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design of opamp in the bgr

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nodame123

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Hi,
I have heard many places that we need to maximize the PSRR of the opamp used.But I don't get that point. We want the output of the opamp ,which is given to the gates of the CM ,to track variations in the supply so that the variations in the Vsg of the CM become smaller. So, that would imply a poor PSRR for the opamp. (assuming same power supply nodes goes to opamp also)
Am I missing something?
Thanks!
 

erikl

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I don't think high PSRR is utterly important in this application: The opAmp's task is to guarantee equal currents in both branches, s. this snippet from Baker's book: View attachment Baker_BGR_p767.pdf

Low input offset would be important.
 

crutschow

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You don't want power supply voltage variations and noise to appear at the op amp output.
That's why you want the op amp to have a high PSSR.
 

nodame123

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Thanks erikl,but it seems to me,very low psrr is the requirement. Am I missing something?

- - - Updated - - -

Because as I explained in the question, that gate voltage(also,the output of the opamp) must mirror changes in the supply to make variations in vgs equal to zero.That means the opamp must have a psrr of 0db?
 

erikl

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... it seems to me,very low psrr is the requirement. Am I missing something?
I think crutschow is right with his remark:
You don't want power supply voltage variations and noise to appear at the op amp output.
So PSRR shouldn't be too low. Low input offset voltage is also important to get equal currents in both branches.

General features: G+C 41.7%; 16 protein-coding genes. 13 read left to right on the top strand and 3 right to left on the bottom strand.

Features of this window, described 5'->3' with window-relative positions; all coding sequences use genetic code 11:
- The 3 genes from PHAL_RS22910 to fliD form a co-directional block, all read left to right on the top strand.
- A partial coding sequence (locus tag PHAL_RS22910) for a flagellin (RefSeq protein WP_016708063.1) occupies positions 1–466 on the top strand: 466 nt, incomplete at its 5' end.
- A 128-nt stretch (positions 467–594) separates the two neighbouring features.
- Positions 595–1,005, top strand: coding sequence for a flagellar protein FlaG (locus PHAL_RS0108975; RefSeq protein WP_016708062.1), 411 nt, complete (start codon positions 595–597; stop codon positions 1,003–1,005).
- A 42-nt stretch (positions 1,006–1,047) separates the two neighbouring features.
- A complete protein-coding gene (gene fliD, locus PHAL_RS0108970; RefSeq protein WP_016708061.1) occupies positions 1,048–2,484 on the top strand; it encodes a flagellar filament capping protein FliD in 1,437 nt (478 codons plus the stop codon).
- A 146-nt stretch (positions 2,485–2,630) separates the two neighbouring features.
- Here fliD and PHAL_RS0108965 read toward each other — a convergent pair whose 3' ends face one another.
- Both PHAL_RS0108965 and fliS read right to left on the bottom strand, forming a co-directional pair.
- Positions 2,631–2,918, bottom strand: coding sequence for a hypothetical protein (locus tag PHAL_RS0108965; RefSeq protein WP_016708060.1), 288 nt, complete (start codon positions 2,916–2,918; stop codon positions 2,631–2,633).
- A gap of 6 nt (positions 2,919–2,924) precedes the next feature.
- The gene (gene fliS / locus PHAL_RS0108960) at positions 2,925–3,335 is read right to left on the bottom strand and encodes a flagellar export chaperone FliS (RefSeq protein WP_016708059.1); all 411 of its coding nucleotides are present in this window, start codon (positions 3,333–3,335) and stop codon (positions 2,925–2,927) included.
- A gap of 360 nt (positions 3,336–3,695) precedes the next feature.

Because as I explained in the question, that gate voltage(also,the output of the opamp) must mirror changes in the supply to make variations in vgs equal to zero.That means the opamp must have a psrr of 0db?

No, I don't think so: zero PSRR would mean that all power supply changes and noise would reappear at the opAmp's output, so would be reflected in corresponding current changes.

I think a PSRR ≦ -40dB should be adequate.
 

dick_freebird

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40dB PSRR would put you at about 1% inaccuracy contribution
for supply voltage. PSRR contribution needs to be a relatively
small part of total accuracy expectation. You have an error
budget (whether you are working to one overtly, or waiting
to be surprised). P, V, T, load, on-chip I*R and charge pumping
and leakage effects all play.

Now, you can relieve the op amp PSRR requirement by putting
it and the bandgap core underneath an internal LDO regulator.
This need not be a great regulator, only decently line-rejecting
(especially useful if you are looking for high frequency PSRR,
where you can't depend on your low bandwidth op amp's
loop gain to take out incoming ripple - a dumb simple source
follower hanging off a reference stack with a lot of gate
decoupling can do wonders for that).
 

nodame123

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I get the point that lower psrr of the opamp will in turn produce mismatches in the current and then the input offset,but how do you explain the other point,that the Vg(also the output of the opamp) must mirror changes in the supply so that the current mirror config will give currents which are not dependent on the supply changes,which further decreases the power supply dependence for the reference voltage(output of BGR) ?
Is this a tradeoff or an anomaly?
 

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